Voting Intention for Next UK General Election by Pollster

Pollster ratings included in parenthesis

Opinium (A-)

YouGov (A-)

Redfield & Wilton (D)

Ipsos-MORI (A-)

Savanta ComRes (B-)

Techne (D)

Survation (A-)

Deltapoll (D+)

Omnisis (D)

Pollsters Ratings

Our pollster ratings are meant as a guide to recent performance of pollsters in UK general election polls. They are based on three components: accuracy, longevity and membership of the British Polling Council.

Seventy percent of a pollster’s score comes from their accuracy in predicting the most recent three UK general elections. The measure used depends on the differences between the national share of the vote (for the three largest parties) and the final poll fielded before polling day. A perfect prediction of each of the last three elections would contribute seventy points to a pollster’s score.

Ten percent of a pollster’s score comes from their longevity in polling UK general elections. A pollster is awarded ten points if the published a poll conducted during each of the last three parliaments (i.e. between 2010-15, 2015-17, 2017-19) New pollsters have a longevity score of zero.

Twenty percent of a pollster’s score comes from membership of the British Polling Council (BPC). Members receive twenty points and non members zero.

Pollster ratings are used in the calculation of our polling average. They have been back calculated so contemporary ratings are used to weight the poling average. For example, the pollster rating used to weight polls for the 2010 general election are based on accuracy in predicting the 1997, 2001 and 2005 general elections.

Calculation of pollster ratings

The calculation of our pollster ratings takes place in three stages. Firstly, we calculate accuracy of each pollster. To do this we take the last poll published before each general election and find the sum of squares of the differences between the poll result and final election result. Only polls taken in the final 60 days before an election are used in pollster ratings

We use polling results for Conservatives, Labour, Liberal Democrats, the SNP and Plaid Cymru. Each party has equal weight in the ratings, however, polling for the bigger parties tends to influence the final ratings more as the polling misses tend to grow with the vote share of a party. Table 1 shows the calculation of accuracy ratings for the 2019 general elections for Great Britain. We do similar calculations for polls in Scotland and Wales.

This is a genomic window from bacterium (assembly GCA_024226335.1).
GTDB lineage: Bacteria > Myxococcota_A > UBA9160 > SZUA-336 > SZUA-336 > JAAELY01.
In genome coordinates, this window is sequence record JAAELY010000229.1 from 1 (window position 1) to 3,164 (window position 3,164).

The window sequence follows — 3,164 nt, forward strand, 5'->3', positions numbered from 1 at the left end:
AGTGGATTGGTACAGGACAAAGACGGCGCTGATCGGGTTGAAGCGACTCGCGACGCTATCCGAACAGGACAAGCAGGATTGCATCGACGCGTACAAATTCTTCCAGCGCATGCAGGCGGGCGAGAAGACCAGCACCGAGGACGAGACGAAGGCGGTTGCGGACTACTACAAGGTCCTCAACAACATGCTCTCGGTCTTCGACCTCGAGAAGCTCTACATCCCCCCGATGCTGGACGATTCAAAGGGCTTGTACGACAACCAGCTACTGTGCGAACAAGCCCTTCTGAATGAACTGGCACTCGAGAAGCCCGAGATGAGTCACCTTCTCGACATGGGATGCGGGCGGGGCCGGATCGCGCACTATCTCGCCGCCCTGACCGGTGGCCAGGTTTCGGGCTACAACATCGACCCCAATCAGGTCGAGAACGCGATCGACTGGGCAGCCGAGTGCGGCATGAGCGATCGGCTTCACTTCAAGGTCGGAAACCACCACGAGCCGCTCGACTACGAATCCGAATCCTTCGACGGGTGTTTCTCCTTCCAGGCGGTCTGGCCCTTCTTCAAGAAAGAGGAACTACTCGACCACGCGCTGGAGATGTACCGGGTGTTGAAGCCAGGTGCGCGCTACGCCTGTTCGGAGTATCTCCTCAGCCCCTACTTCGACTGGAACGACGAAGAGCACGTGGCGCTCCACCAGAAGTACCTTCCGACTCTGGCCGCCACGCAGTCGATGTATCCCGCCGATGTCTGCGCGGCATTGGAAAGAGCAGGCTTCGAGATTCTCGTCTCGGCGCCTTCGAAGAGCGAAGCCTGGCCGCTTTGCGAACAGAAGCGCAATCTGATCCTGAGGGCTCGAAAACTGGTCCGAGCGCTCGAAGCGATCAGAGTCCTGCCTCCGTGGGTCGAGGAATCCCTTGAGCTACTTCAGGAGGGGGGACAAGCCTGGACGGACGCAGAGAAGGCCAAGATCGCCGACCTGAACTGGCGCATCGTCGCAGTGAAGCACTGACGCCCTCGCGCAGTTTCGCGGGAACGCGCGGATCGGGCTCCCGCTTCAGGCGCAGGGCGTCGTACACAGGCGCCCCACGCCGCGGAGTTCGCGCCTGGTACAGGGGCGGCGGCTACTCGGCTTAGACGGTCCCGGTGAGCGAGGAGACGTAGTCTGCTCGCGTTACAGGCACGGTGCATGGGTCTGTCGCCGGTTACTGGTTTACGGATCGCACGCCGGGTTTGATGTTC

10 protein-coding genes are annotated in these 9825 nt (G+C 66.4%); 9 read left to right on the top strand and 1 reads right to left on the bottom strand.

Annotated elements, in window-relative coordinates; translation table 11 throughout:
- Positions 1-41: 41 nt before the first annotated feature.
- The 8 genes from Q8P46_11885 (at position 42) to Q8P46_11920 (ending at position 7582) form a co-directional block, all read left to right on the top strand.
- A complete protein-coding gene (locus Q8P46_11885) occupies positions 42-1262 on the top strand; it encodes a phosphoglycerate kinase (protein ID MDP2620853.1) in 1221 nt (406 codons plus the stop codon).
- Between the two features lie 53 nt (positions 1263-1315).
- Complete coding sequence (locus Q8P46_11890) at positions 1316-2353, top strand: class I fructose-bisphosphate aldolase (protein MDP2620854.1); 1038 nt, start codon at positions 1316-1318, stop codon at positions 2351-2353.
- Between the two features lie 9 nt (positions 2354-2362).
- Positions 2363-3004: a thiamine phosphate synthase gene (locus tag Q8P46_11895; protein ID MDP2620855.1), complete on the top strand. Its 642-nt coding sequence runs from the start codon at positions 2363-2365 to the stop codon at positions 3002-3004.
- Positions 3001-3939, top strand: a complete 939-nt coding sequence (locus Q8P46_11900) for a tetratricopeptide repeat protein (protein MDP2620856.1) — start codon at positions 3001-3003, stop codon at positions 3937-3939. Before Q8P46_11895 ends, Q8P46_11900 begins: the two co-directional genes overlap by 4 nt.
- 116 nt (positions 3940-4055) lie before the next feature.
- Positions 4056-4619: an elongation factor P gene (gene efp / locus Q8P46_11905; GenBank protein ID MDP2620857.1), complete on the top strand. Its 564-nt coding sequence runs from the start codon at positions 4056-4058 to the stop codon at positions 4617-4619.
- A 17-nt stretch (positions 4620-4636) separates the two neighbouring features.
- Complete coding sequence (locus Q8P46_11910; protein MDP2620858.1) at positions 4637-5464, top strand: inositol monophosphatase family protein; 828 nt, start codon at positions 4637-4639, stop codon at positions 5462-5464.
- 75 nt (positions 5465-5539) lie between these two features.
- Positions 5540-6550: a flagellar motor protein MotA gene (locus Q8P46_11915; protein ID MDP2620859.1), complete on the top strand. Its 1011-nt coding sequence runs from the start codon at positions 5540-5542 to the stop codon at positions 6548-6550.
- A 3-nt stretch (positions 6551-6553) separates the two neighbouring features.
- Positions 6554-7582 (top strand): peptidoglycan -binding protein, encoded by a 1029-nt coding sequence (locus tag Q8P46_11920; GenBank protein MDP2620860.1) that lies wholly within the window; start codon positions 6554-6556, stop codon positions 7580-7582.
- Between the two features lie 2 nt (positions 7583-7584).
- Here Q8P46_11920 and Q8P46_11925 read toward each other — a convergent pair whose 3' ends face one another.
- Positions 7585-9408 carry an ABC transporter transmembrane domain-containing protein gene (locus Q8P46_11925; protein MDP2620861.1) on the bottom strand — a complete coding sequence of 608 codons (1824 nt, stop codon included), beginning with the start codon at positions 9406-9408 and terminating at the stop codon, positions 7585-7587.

Table 1: Pollster Performance in 2019 general election

PollsterCONLABLIBSNPPLCSum of Squares of DifferencesRaw Rating
Number Cruncher Politics43331241397
Savanta Comres413612402377
Election Result45331240
Party codes: CON-Conservatives, LAB-Labour, LIB-Liberal Democrats, SNP-Scottish National Party, PLC-Plaid Cymru

We do not base our pollster ratings purely on one election, we prefer to gauge accuracy in the longer term. Hence the second stage is to calculate an average trend rating over the past three elections. Table 2 shows the calculations for the latest trend ratings. All raw ratings have a floor of 25. In these cases either a pollster did not poll a particular election or they performed poorly in terms of accuracy.

Table 2: Pollster Performance in general elections 2015-2019

PollsterRaw Rating
Raw Rating
Raw Rating
Trend Rating
(Average of
2015, 2017 & 2019)
Number Cruncher Politics25259649
Savanta Comres84487769

The final stage of the calcuation brings together the three elements of our ratings. In addition to accuracy, the other two elements are longevity and membership of the BPC. The Longevity weigtht is worth between 0 and 10 depending on how many recent election a pollster has polled. BPC members get 20 points and non-members get 0.

Final ratings are measured out of 100. Trend ratings are weighted down so they form 70% of the final rankings. They are then added to the longevity weight and BPC member weight to give the final raking score. These scores are given a letter grade to ease interpretation. Table 3 shows the calcuation of pollster ratings for all pollsters who polled the 2019 election and have published at least one poll since. Seven new pollsters have published a poll since 2019, six of them (Redfield & Wilton, Omnisis, PeoplePolling, More in Common, FindOutNow, Techne and JL Partners) are members of the BPC and have ranking score of 41 (D). The other new entrant (More in Common) is not a member of the BPC and has a score of 21 (F).

Our highest ranked pollster at the moment is Opinium who have an accuracy rating of 85, along with full marks for longevity and BPC membership. Amoung the pollsters who have polled at least one election before, the worst performing is Number Cruncher Politics with a score of 41 (D). This is mostly due to lack of longevity, they scored very well in the one election they have polled.

Table 3: Calculation of pollster ratings for next general election

PollsterTrend RatingTrend Rating
Longevity WeightBPC Member WeightFinal Ranking ScorePollster Grade
Number Cruncher Politics49347041D
Savanta Comres6949102079B+